Popularity of powerboats prompts talk of regulation

MIAMI – With dollar sales of high-performance powerboats up 20 percent in recent years, environmentalists and some waterfront property owners are fighting what they perceive are the dangers they pose, the Wall Street Journal reported in a story on the Miami Herald’s Web site yesterday.

The newspaper reported that waterfront homeowners are “leading a backlash against cigarette boats” in resort communities and that there is also talk about regulation “from Alabama to New Hampshire.”

Noise and shoreline erosion are two of the concerns cited by critics, many of whom are also opposed to the offshore racing circuits that hold events around the country.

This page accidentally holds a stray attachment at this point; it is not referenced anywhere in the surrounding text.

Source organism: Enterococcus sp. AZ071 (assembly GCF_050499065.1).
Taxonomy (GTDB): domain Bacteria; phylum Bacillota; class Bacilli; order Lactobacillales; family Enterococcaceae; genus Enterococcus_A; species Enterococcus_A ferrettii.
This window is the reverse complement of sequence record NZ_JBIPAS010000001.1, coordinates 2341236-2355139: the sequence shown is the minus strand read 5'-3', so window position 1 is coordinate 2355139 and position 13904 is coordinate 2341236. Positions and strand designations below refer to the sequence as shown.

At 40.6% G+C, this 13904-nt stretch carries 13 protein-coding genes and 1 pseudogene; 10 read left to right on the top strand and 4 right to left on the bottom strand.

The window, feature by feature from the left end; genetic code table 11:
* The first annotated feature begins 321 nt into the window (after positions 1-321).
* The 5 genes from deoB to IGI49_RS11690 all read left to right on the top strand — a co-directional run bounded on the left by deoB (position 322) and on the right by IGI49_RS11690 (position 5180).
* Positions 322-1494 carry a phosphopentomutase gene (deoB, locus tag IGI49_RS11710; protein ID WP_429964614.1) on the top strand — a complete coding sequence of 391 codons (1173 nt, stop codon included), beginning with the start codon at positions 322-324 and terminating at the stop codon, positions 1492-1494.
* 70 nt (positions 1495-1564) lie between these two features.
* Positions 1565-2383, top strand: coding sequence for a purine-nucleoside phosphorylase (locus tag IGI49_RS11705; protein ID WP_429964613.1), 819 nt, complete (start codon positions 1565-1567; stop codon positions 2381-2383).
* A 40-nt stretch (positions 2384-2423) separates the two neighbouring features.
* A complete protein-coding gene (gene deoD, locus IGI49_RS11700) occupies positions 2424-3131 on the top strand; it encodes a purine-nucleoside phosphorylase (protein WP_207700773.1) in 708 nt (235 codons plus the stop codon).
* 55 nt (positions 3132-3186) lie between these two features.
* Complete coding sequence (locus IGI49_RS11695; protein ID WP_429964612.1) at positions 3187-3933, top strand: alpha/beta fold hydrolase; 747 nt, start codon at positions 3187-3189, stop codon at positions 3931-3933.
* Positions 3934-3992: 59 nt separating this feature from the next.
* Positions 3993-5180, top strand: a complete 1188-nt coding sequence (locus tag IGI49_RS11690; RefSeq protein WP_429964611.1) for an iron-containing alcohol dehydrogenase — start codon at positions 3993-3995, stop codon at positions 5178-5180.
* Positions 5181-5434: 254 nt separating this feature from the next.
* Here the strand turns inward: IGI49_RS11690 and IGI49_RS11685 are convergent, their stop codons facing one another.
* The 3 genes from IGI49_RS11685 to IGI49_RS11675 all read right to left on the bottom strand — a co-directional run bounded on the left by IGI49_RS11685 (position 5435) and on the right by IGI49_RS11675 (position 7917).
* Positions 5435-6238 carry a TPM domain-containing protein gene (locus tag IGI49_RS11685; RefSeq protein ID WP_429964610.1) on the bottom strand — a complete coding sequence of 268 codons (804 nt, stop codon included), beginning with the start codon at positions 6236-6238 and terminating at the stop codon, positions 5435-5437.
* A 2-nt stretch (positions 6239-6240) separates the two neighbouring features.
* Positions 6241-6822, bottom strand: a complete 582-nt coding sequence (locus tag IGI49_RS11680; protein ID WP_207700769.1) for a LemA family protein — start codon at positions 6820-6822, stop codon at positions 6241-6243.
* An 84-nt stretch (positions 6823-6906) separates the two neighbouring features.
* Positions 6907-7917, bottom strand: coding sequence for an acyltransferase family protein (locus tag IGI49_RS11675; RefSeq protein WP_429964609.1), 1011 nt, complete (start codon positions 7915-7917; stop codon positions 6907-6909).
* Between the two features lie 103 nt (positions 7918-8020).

Sailing advocacy groups are calling for a federal-government mandate that every powerboat should be built with a muffler, and wildlife conservationists are concerned about the danger they say the boats pose to marine mammals such as sea turtles and manatees, the newspaper reported.

However, National Marine Manufacturers President Thom Dammrich told the newspaper that boating is becoming more environmentally friendly, quieter engines are being manufactured and the industry is an important part of the economy.

”Boating is an important industry economically, and it’s also an important industry socially,” said Dammrich, who goes on to add that as far as noise is concerned, the boat races are “probably no louder than NASCAR racing.”

Thirty-two states already have some noise regulations for recreational boaters, and some lawmakers are working to add enforcement, according to the story.

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